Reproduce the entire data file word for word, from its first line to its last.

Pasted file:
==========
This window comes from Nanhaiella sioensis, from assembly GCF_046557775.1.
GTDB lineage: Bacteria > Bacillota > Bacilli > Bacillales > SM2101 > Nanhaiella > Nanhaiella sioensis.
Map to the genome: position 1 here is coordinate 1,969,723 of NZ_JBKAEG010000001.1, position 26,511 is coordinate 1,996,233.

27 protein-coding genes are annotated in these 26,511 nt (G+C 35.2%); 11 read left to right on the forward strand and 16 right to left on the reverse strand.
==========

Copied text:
This window comes from Nanhaiella sioensis, from assembly GCF_046557775.1.
GTDB lineage: Bacteria > Bacillota > Bacilli > Bacillales > SM2101 > Nanhaiella > Nanhaiella sioensis.
Map to the genome: position 1 here is coordinate 1,969,723 of NZ_JBKAEG010000001.1, position 26,511 is coordinate 1,996,233.

27 protein-coding genes are annotated in these 26,511 nt (G+C 35.2%); 11 read left to right on the forward strand and 16 right to left on the reverse strand.